Instead of copying the recipe, I will outline the basic steps in making a bagel dog. Food People Want has all of the measurements and details just right, so no need to reinvent the wheel. First, you make the dough. My dough hook failed to help me knead the dough, so I got my hands dirty and finished the job. The dough rises and gets punched down (one of my favorite parts of making bread). You cut the dough into 12 strips and wrap them around the dogs. I would recommend keeping the wrapping a little tight, especially being sure to secure the ends. The dough rises again around the hot dogs. Then you put the dogs into simmering water for a minute so they'll puff up. Bagels are made in this way too. I'm assuming it's this step that makes sure the end product is especially chewy. Lastly, you sprinkle on your toppings and put the dogs into the oven for about a half hour.

I used Hebrew National hot dogs and some feta-spinach chicken sausages for my bagel dogs. On top are sesame seeds, herbs and dried garlic and, of course, poppy seeds. My bread-baking abilities are still at the novice stage, but this recipe came out perfectly. The bagel was the perfect texture, creating a cushiony blanket around the hot dogs. I would recommend using tubed meats without skin. It was not always a problem, but sometimes it was difficult to get through the bagel and the dog in one bite. The best part is this recipe made 12 bagel dogs that freeze and reheat exceedingly well. I will be eating these portable edibles for at least the next week, and my inner child can't stop smiling.

Wednesday, March 3, 2010

Immune Cell Cupcakes

This post will be brief in that it is more about making a treat look good than it is about the actual cooking.

Last week one of my classmates took her prelim, the exam that determines if you are a tried-and-true PhD candidate. She works on immunology, so a friend and I decided to make her some sciency cupcakes. The cakes themselves are Pillsbury Funfetti and the frosting is a basic buttercream with some lemon extract mixed in. After choosing our designs and colors, we went to town. We made T-cells, B-cells, follicular dendritic cells (the giant octopus-thing above), antibodies, and even a little mouse cartoon. I mostly wanted to share this picture because it shows that with a little thought you can impress your friends and family with simple pandering to their tastes. Mom will love a cake with her favorite flowers on it, even if they are a little roughly (read "rustically") done.

Fettuccine Carbonara

Did you ever eat noodles with butter as a kid? I adored noodles with butter, and will still occasionally make it to this day. Well, guess what? Italy (the home of noodles as America knows them) has a grown-up version that is just as satisfying.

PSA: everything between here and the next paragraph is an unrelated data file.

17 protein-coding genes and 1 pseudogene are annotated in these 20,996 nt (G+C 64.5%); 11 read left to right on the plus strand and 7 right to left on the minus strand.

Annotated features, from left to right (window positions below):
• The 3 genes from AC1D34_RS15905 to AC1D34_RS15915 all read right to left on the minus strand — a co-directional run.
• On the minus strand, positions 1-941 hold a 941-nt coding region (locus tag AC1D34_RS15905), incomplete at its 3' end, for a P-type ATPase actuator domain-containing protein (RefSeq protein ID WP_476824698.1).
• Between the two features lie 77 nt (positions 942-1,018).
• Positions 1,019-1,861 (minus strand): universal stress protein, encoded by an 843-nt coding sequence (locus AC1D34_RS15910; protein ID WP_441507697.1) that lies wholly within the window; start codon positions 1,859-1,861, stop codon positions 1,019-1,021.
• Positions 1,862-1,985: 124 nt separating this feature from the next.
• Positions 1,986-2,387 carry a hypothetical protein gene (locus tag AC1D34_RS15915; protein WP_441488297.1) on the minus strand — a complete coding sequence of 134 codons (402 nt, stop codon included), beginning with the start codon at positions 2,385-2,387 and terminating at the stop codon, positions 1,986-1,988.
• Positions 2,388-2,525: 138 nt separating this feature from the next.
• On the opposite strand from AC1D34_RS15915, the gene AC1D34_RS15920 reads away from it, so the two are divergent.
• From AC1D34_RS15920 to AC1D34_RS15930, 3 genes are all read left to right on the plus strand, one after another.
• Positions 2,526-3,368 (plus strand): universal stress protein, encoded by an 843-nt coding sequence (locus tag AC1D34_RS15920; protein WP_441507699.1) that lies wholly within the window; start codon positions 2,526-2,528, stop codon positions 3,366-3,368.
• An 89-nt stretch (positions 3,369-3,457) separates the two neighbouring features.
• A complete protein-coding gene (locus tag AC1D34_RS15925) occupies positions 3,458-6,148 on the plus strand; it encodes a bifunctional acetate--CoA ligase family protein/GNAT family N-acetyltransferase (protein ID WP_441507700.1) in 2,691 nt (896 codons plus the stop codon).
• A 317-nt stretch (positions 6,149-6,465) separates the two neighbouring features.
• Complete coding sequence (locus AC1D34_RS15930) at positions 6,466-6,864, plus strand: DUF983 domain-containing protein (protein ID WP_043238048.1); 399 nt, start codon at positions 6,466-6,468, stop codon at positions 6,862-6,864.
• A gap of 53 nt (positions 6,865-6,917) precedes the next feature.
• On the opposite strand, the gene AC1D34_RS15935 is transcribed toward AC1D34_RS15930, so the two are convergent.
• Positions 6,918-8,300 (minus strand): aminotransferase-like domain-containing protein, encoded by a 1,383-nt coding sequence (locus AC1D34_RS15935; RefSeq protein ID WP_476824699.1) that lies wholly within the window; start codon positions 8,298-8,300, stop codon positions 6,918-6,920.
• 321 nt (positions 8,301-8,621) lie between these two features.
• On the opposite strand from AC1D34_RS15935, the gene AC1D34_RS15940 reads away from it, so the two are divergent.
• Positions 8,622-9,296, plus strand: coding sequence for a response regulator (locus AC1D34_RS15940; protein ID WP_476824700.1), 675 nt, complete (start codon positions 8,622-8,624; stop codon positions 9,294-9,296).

Bon Appetit magazine published this recipe for fettuccine carbonara that the kid in me demanded to try. It is all very delicious and simple as a whole, but each ingredient in this recipe adds a layer of complexity that makes it altogether satisfying. Egg fettuccine are covered in a sauce of pancetta (fancy Italian bacon), eggs for body, two kinds of cheeses, garlic, salt, pepper, and a little broccoli rabe for a hint of healthiness. To add extra "unctuousness" (I looked it up in Wiktionary to find it means fatty, but in a good way), an egg fried in the pancetta grease is added on top of each serving.

There are times when a canned tomato sauce will not do and you don't want to go all the way for one of those ridiculously creamy sauces. That's where carbonara comes in. At it's heart, it is noodles with butter, except now it has been upgraded noodles with cheese and bacon. What inner child could say no?

Frozen Greek Yogurt

Greek yogurt is the latest craze to happen to yogurt since fruit-on-the-bottom. It's not for the faint of heart. It's not sweetened up like American yogurts. It's tangy, but thick and luscious. What better base to use to make real frozen yogurt?

Frozen Greek Yogurt
Adapted from Gourmet Magazine. Yields 1 quart.

1 cup sugar
1/2 cup light corn syrup
1/4 cup water
1/8 tsp salt
2 cup Greek yogurt (2% fat)
1 cup buttermilk
5 tsp lemon juice

Warm the first four ingredients in a small saucepan over low heat, stirring, until sugar has dissolved. Transfer to a large bowl to cool to room temperature, stirring occasionally (or else a film will form on top).

Whisk in remaining ingredients and chill in the refrigerator until very cold, at least 3 hours.

Freeze yogurt in ice cream maker according to manufacturer's instructions. Transfer to airtight container and put in freezer to firm up.

When serving, top with your choice of toppings. I used passionfruit and blackberries, but honey, strawberry jam, chocolate chips, sprinkles, etc. all would work just as well.